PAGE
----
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The New Criterion
A monthly review edited by and (exec ed). Arts, politics, culture, poetry, literature.
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The New Criterion 5h
Tocqueville was appalled by the tendency of almost every current of French society to imitate the actors from the original French Revolution, as if the Revolution itself was an exercise in theatrical display.
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The New Criterion 7h
Reagan called Buckley his “tutor,” and Buckley did not demur. Save for occasional dalliances at the United Nations and other offices, Buckley favored the role of “éminence grise,” which he preferred to call presidential ventriloquist.
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The New Criterion 9h
The exhibition asks the viewer to compare one hand of an angel to the other, to contemplate the perspectival fidelity of wholly fictional interiors, to contrast a smear of paint in one part of an image with an unlike smudge a few inches away. 🔒
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The New Criterion 11h
needles, brittle bones, paralyzed beneath the pines petitioning wind clustered pea-green globes traveling incognito the first hyacinth
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The New Criterion 13h
Tocqueville was appalled by the tendency of almost every current of French society to imitate the actors from the original French Revolution, as if the Revolution itself was an exercise in theatrical display.
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The New Criterion 15h
Reagan called Buckley his “tutor,” and Buckley did not demur. Save for occasional dalliances at the United Nations and other offices, Buckley favored the role of “éminence grise,” which he preferred to call presidential ventriloquist.
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The New Criterion 17h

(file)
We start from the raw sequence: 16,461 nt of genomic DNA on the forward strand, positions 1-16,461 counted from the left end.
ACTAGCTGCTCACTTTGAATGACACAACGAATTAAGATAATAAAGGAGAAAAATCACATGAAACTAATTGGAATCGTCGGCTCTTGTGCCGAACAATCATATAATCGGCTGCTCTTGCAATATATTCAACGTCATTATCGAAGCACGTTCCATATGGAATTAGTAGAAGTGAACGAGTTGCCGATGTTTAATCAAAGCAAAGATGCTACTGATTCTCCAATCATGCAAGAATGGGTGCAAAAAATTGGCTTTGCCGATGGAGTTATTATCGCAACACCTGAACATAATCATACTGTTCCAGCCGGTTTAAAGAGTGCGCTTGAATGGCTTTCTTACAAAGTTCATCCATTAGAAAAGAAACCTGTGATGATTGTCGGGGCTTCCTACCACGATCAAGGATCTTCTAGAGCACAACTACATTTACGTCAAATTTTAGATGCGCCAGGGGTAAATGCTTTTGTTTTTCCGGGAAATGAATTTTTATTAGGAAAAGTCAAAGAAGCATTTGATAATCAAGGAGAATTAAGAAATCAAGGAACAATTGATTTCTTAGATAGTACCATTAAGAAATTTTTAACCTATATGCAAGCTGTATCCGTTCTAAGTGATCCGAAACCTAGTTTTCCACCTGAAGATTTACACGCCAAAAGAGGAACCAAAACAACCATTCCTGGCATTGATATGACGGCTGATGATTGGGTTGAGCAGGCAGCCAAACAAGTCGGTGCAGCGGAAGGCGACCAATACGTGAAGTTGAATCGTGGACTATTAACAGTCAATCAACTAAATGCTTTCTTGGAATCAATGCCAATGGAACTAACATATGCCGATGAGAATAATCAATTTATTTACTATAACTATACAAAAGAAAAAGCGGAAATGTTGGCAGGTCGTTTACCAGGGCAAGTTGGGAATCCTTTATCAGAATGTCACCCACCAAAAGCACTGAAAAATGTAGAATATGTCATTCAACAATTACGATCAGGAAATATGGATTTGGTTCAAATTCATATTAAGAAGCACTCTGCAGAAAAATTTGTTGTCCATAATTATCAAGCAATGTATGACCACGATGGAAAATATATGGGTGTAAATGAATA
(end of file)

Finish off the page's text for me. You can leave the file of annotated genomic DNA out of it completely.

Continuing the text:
The exhibition asks the viewer to compare one hand of an angel to the other, to contemplate the perspectival fidelity of wholly fictional interiors, to contrast a smear of paint in one part of an image with an unlike smudge a few inches away. 🔒
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The New Criterion 18h
Appenzell is a small mountain canton in eastern Switzerland; in fact, there are two Appenzells—two half-cantons—a Catholic and a Protestant one, that had separated from one another.
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The New Criterion 18h
It seems to me that the Van Cliburn is a smaller deal than it once was in our national life, or national cultural life. Maybe that’s because culture—high culture—is a smaller deal.
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The New Criterion retweeted
Caine Bird Sep 23
Anticipating reading this over a morning cup of coffee and looking out over the rain-dribbled countryside
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The New Criterion 19h
It is only with this exhibition that I have come to understand what an awkward fit were Giacometti and Cubism.
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The New Criterion 19h
“The Eye” is Costamagna’s most recent publication, and it is sure to baffle and even infuriate many of his colleagues in the academic and museum communities.
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The New Criterion 20h
To focus on Candela’s exteriors is perhaps to overlook the architect’s primary talent in designing layouts.
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The New Criterion 20h
The smooth, bald duomo of Saint Matthew’s head suggests the simple life, as does the stunned and disbelieving look that pulls his face. . .
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The New Criterion 21h
Generations that were raised to believe in the sanctity of the constellation of freedoms that constitute free expression regularly find themselves asking the perennial question “What’s the matter with kids today?”
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The New Criterion 21h
In a typical season, zero to two new entries manage to stay on the boards for more than a year. There are forty-one Broadway theaters. Hence: revivals.
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The New Criterion 22h
Muriel Spark had a poet’s instinct for the right form and a colloquial style all her own that allowed her to range the whole way from the comedy of manners up to the great unanswerable questions of the human condition.
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The New Criterion 22h
Now it appears that Salvator spent much of the twentieth century in the most unlikely of places: the home of a sheet-metal manufacturer in Louisiana.
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The New Criterion Sep 24
Today the work of Hiram Powers is largely forgotten, but, in the second half of the nineteenth century, his Greek Slave was one of the world’s most celebrated, and controversial, sculptures.
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The New Criterion Sep 24
If you’re not intrigued by a sportswriter so good that his timely work could be judged worth printing between hard covers on nice paper half a century on, well . . . you can take a horse to water. Move along.
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